A Gilroy woman who allegedly drove drunk and got into a car accident in Los Gatos Jan. 14 that killed her husband and daughter has been charged with murder, according to the Santa Clara County District Attorney’s Office.
Stacy Lonnberg, 51, originally was arrested on suspicion of manslaughter and driving under the influence after she rolled the family’s Toyota pickup on Highway 85, killing her husband, 57-year-old Fred Lonnberg, and her daughter, 26-year-old Tiffiny Gillette, according to the California Highway Patrol.
A source with knowledge of the case said Lonnberg’s blood alcohol content was 0.16 – two times the legal limit.
Lonnberg remained in custody until she bailed out Jan. 18, but she was rearrested Wednesday after the District Attorney’s office charged her on two counts of murder and one count of child endangerment, the latter because her 3-year-old grandson, who is Gillette’s son, was also in the truck at the time of the wreck. The 3-year-old was not injured.
Lonnberg was arraigned Thursday afternoon in front of Santa Clara County Superior Court Judge Jerome Nadler at the Hall of Justice in San Jose.
Dressed in mustard yellow-colored inmate clothing, she appeared stoic, stared straight ahead and did not speak as an attorney from the Santa Clara County Public Defender’s Office confirmed her name and date of birth with Judge Nadler. Her wrist and ankles were shackled, and she was inside the courtroom for mere minutes.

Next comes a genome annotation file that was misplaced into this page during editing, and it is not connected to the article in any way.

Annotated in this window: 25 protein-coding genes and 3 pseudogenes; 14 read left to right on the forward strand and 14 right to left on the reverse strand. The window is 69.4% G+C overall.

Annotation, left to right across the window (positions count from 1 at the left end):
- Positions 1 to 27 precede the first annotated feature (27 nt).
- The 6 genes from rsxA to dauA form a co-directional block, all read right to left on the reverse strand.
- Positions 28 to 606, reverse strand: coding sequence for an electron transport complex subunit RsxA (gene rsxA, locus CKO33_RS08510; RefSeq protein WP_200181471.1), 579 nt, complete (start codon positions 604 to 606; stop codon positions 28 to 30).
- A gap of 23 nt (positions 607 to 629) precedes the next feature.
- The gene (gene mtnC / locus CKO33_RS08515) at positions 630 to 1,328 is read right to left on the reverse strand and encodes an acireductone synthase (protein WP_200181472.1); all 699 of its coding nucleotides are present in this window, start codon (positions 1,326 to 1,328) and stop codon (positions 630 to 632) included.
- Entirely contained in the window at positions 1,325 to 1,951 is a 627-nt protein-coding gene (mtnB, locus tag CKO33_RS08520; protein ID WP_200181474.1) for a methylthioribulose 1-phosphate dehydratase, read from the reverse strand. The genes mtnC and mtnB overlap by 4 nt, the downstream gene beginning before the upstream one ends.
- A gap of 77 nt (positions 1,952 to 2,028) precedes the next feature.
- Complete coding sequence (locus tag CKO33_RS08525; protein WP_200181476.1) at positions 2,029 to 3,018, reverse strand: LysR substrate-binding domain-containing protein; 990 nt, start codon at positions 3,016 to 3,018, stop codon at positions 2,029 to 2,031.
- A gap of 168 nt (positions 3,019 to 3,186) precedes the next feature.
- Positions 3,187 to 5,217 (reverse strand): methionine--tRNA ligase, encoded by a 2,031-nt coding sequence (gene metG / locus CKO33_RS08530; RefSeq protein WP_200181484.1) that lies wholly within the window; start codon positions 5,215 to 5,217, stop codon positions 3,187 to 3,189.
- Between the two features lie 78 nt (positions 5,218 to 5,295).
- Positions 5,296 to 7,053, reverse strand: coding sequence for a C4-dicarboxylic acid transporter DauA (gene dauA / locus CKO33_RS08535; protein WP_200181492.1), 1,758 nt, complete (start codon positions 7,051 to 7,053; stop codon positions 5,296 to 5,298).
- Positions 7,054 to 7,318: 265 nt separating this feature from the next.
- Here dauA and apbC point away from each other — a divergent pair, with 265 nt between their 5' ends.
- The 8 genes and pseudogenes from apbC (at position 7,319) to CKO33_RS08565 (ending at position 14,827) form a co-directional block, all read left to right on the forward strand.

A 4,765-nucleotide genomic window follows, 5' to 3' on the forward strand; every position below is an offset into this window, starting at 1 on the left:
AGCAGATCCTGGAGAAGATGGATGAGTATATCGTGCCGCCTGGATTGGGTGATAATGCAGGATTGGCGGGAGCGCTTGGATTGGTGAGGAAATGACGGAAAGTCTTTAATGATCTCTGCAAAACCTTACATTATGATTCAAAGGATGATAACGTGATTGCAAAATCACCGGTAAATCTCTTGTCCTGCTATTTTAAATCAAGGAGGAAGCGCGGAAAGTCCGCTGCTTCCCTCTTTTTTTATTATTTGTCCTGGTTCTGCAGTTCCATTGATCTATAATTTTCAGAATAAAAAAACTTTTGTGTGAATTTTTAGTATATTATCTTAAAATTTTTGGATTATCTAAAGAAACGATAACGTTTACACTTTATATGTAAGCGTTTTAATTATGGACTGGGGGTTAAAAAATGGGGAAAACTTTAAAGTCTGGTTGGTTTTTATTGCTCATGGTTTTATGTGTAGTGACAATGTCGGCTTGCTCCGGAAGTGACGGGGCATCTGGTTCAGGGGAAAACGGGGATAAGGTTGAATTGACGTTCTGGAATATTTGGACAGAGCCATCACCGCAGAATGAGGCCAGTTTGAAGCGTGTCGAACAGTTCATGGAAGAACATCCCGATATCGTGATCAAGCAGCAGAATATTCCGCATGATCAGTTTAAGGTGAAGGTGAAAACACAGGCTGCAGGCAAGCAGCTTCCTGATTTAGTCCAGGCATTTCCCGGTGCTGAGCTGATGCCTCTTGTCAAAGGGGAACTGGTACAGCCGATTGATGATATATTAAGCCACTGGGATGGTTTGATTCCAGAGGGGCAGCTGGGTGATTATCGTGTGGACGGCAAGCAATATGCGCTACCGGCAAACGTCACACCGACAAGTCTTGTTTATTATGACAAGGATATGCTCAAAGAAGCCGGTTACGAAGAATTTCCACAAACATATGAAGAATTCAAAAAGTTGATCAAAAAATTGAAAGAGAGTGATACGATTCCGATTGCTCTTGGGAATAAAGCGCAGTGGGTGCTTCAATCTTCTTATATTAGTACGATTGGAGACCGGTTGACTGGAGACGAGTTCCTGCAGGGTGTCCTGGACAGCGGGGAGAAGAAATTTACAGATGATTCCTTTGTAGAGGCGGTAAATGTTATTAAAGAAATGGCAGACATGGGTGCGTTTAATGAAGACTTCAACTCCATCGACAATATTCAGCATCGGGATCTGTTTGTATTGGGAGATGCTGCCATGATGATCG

Nadler announced Lonnberg would remain in custody without bail and would return to court Feb. 2.
Emails from people who say they know Lonnberg said she had been on suicide watch while in custody, though officials the Santa Clara County Sheriff’s Department and District Attorney’s office say that isn’t the case.
Deputy District Attorney Matthew Braker said the DA’s office upped the charge to murder because, “The investigations and circumstance of that crime warrant that charge,” though he declined to provide many more details as investigations remain in full swing.
“There are people to interview and tests to be run, and it’s still going on,” he said.
Braker said investigators needed time to determine the proper charge.
“You don’t jump to go to murder (charges) right away,” Braker said.
Braker told the Dispatch last week that Lonnberg could be charged with murder if investigations revealed she had previously driven while drunk. Following Thursday’s hearing, Braker said it was “too early to tell” if Lonnberg had previous episodes of driving under the influence.
Lonnberg was driving north around 3:45 p.m. on Highway 85 near Winchester Boulevard Jan. 14 when the CHP said she attempted a lane change while speeding past the 65 mph posted limit. Her pickup sideswiped a Chevrolet Silverado truck, causing the Lonnbergs’ Toyota to roll several times before coming to rest on its wheels, the CHP said.
Gillette, Lonnberg’s daughter, was not wearing a seat belt and was ejected, the CHP said. She was pronounced dead the scene, and Lonnberg’s husband was pronounced dead hours later at Valley Medical Center. Ethan, Lonnberg’s grandson, suffered scratches on his feet, but no other injuries. No one in the Silverado was hurt, the CHP said.
Lonnberg admitted to officers she had been drinking, and officers reported she smelled strongly of alcohol.